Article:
The Impossibility of Satan

by Scott F. Aikin and Robert B. Talisse

SatanThe Ontological Argument is an infamously devilish a priori argument for God's existence. It runs, roughly, as follows.

God is by definition is the greatest possible thing.

If God is the greatest possible thing, then He cannot fail to manifest any perfection — otherwise, there would be a possible thing greater than He.

Existence is a perfection; that which does not exist lacks something that would improve it.

Therefore, God must exist.

The conclusion can be strengthened, further, with the thought that necessary existence is a greater perfection than contingent existence, and so it is necessary that God necessarily exists. Now, that's a pretty heavy conclusion derived only from some strikingly lightweight premises. This is what makes the Ontological Argument so interesting – it seems clear that something's gone wrong, but it turns out that it's very hard to explain what it is.

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Marlene Dumas: Forsaken Frith Street Gallery London

by Sue Hubbard

1The Eurhythmics may not be considered the philosophical fount of all wisdom but the insistently recurring line that: “Everybody’s looking for something”, from their 1983 hit, Sweet Dreams, kept swirling round my head as I walked round the exhibition Forsaken, the first in the UK since 2004, by the controversial South African artist Marlene Dumas.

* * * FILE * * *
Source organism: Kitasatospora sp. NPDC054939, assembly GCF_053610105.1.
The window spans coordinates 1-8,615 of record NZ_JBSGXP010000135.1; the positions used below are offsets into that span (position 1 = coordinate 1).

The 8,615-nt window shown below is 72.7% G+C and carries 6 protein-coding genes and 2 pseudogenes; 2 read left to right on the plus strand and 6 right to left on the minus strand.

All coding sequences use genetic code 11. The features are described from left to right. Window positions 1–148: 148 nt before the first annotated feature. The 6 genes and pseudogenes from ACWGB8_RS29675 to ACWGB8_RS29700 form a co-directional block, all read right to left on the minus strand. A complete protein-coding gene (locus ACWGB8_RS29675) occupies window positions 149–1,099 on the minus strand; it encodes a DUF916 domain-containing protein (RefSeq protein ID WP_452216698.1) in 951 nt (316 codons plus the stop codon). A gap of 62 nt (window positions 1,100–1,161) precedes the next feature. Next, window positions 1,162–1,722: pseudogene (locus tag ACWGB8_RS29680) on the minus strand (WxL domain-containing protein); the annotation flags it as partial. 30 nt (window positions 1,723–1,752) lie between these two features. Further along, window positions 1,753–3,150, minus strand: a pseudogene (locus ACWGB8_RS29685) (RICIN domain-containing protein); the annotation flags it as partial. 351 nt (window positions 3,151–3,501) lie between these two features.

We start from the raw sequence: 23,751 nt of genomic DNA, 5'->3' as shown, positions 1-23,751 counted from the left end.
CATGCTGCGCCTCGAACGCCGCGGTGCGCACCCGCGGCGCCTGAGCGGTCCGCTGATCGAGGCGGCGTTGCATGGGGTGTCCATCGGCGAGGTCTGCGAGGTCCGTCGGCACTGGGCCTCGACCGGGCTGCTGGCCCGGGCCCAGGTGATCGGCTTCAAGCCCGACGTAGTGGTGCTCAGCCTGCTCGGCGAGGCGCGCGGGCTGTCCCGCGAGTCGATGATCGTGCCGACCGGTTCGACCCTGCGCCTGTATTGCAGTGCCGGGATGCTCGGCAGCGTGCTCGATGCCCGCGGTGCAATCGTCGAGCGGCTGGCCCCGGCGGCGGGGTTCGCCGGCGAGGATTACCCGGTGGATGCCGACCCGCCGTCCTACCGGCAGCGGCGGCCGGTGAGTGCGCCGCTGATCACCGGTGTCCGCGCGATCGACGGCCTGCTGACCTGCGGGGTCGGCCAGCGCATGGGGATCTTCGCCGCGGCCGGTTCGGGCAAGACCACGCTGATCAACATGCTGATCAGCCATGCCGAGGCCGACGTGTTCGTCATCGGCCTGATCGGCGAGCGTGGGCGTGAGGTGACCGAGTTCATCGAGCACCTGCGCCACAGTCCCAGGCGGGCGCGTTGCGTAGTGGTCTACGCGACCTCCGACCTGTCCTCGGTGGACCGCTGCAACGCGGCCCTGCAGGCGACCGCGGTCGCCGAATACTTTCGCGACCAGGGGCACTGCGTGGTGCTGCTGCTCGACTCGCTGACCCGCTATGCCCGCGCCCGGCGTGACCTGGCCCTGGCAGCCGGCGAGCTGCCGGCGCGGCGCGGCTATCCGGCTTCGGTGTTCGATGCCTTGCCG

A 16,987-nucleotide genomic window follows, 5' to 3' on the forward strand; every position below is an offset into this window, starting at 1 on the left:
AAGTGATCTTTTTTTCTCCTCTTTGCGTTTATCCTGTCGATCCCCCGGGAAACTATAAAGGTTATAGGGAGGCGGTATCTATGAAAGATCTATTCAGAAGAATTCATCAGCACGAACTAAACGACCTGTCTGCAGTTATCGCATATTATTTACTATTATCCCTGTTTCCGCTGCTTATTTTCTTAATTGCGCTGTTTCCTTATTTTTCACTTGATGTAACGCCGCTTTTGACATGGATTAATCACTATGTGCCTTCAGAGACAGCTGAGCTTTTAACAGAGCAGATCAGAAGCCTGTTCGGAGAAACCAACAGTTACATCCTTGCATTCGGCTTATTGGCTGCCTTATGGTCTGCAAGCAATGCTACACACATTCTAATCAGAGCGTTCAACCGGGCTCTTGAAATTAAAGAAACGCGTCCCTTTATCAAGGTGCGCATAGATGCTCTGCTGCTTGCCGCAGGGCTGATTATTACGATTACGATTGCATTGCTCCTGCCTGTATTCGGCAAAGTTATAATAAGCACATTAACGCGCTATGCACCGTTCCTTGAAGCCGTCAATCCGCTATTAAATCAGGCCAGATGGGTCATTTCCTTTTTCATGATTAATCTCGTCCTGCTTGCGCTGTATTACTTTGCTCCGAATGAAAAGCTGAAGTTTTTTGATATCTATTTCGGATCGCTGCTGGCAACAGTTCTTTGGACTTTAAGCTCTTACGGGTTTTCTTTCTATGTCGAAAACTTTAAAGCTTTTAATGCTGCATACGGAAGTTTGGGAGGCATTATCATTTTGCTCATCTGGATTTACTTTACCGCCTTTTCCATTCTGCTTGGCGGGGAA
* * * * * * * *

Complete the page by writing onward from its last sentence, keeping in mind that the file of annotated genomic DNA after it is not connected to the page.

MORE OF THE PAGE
Better known for her provocative, eroticised images of woman painted in runny reds and watery blues that highlight the dichotomy between art and desire, pornography and more socially acceptable depictions of female beauty, Dumas’s work can be found in the Tate, the Pompidou Centre and the Museum of Modern Art in New York. Normally derived from Polaroids of friends and lovers, or borrowed from glossy magazines and porno pictures she has, here, used the words of Christ dying on the cross: “Eli, Eli, lama sabachtain?“ My God, why hast thou forsaken me?” to explore the feelings of existential despair so prevalent in this solipsistic, secular age. Although in Judaism and Islam God is considered both unknowable and too holy to be depicted in figurative form, within the Christian tradition the image of the crucified Christ soon became the icon onto which all human suffering, rejection and longing were projected. Marlene Dumas’ crucifixions are of a sober northerly bent; more Mattias Grunewäld than Rubens. Her emaciated Christ is depicted as utterly alone – there are no jeering crowds, no weeping women, no thieves or Roman soldiers – painted against very dark or bleached backgrounds. Ecco Homo, 2011 is a moving portrayal of total abjection, whilst the monochromatic Forsaken, 2011 has some of the ghostly luminescence of the Turin Shroud.

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Of Quislings and Science: Reflecting on Mark Vernon, The Templeton Prize and Richard Dawkins

by Tauriq Moosa